• Eight Professions, 18 teams, One Goal

      Ostendorf, Marilyn J.; Kinner, Tracy J; Rinks, Bonnie; Swenty, Connie; Litney, Thomas J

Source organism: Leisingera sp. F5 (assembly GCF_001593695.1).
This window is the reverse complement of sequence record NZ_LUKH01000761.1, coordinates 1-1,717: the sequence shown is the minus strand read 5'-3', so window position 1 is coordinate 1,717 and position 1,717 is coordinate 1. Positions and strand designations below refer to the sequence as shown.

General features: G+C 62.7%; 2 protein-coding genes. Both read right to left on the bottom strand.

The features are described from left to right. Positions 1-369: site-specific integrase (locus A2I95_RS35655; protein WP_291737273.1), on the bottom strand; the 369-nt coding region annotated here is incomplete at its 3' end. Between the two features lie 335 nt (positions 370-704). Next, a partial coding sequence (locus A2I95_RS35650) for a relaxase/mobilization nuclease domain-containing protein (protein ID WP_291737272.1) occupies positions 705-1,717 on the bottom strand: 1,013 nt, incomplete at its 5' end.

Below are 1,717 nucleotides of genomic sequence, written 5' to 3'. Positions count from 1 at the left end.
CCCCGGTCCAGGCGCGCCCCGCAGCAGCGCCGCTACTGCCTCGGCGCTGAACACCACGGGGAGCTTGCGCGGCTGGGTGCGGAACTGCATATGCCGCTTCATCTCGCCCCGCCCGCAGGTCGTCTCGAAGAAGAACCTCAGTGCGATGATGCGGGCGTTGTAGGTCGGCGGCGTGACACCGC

With the passage of the Affordable Care Act in 2010, interprofessional education (IPE) was endorsed by the federal government. Colleges and universities were charged to train health care professional students to work collaboratively to improve client outcomes, contain or decrease healthcare costs, and increase client satisfaction. The College of Nursing and Health Professions received a federal grant from Health Resources and Services Administration (HRSA) to train student to work in interprofessional teams. Students from eight professions formed 18 teams with one goal to learn to work collaboratively in effective interprofessional teams. They were placed in local nurse led health clinics located in local title one elementary schools, and the Veterans Administration health clinics. Each team was under the direction of a faculty member who served as a clinical coach.  The students were from The College of Nursing and Health Professions and the Social Work Program in The College of Liberal Arts. While most will agree that IPE is important, significant barriers exist which impact student learning. Student challenges included inadequate IPE team training, workload/schedule challenges, student program size, lack of appreciation of IPE value, and knowledge deficit of other healthcare disciplines.  Faculty addressed each challenge by developing an IPE curriculum using as a framework the IPE core competencies and a federal program entitled "TeamSTEPPS". Over the course of three years, students from the eight professions were surveyed using two questionaires: The Teamwork Attitude Questionaire (T-TAQ) and the Collaborative Practice Assessment Tool (CPAT). T-TAQ results demonstrated that student communication among teams significantly increased. The CPAT, divided into subscales of team structure, general role responsibilities, autonomy, communication & information exchange, community linkages & coordination of care, decision making & conflict management, and patient involvment were all statistically significant. Prior to this project, students had little if any exposure to working interprofessionally. This project allowed students the opportunity to participate as interprofessional team members and witness the impact of teamwork on patient outcomes.  Quarterly focus group discussions revealed students gained an appreciation for other disciplines' roles in holistic, comprehensive care.  The goal of working collaboratively and effectively as interprofessional team members was realized by the students. Successfully integrating IPE into healthcare curricula empowered healthcare students to develop and engage as effective interprofessional teams members as they transition into the workforce.